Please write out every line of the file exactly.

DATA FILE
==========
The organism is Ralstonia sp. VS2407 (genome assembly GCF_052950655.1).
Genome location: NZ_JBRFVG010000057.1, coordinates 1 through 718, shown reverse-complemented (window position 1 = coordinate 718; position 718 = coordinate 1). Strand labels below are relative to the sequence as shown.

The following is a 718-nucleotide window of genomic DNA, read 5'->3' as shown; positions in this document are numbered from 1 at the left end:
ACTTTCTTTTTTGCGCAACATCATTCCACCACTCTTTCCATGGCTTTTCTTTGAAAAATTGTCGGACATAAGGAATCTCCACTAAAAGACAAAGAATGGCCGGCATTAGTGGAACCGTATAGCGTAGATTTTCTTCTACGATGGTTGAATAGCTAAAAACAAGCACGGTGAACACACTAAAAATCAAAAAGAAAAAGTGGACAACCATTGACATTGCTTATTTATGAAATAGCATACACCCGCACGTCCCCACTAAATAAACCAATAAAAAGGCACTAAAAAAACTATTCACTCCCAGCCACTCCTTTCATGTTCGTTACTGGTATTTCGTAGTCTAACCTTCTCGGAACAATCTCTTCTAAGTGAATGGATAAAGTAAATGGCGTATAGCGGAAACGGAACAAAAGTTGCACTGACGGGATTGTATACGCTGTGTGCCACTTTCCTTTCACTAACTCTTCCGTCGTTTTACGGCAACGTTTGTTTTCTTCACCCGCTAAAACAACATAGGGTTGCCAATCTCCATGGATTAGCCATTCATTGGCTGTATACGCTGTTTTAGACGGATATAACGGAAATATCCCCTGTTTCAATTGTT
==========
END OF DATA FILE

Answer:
The organism is Ralstonia sp. VS2407 (genome assembly GCF_052950655.1).
Genome location: NZ_JBRFVG010000057.1, coordinates 1 through 718, shown reverse-complemented (window position 1 = coordinate 718; position 718 = coordinate 1). Strand labels below are relative to the sequence as shown.

The following is a 718-nucleotide window of genomic DNA, read 5'->3' as shown; positions in this document are numbered from 1 at the left end:
ACTTTCTTTTTTGCGCAACATCATTCCACCACTCTTTCCATGGCTTTTCTTTGAAAAATTGTCGGACATAAGGAATCTCCACTAAAAGACAAAGAATGGCCGGCATTAGTGGAACCGTATAGCGTAGATTTTCTTCTACGATGGTTGAATAGCTAAAAACAAGCACGGTGAACACACTAAAAATCAAAAAGAAAAAGTGGACAACCATTGACATTGCTTATTTATGAAATAGCATACACCCGCACGTCCCCACTAAATAAACCAATAAAAAGGCACTAAAAAAACTATTCACTCCCAGCCACTCCTTTCATGTTCGTTACTGGTATTTCGTAGTCTAACCTTCTCGGAACAATCTCTTCTAAGTGAATGGATAAAGTAAATGGCGTATAGCGGAAACGGAACAAAAGTTGCACTGACGGGATTGTATACGCTGTGTGCCACTTTCCTTTCACTAACTCTTCCGTCGTTTTACGGCAACGTTTGTTTTCTTCACCCGCTAAAACAACATAGGGTTGCCAATCTCCATGGATTAGCCATTCATTGGCTGTATACGCTGTTTTAGACGGATATAACGGAAATATCCCCTGTTTCAATTGTT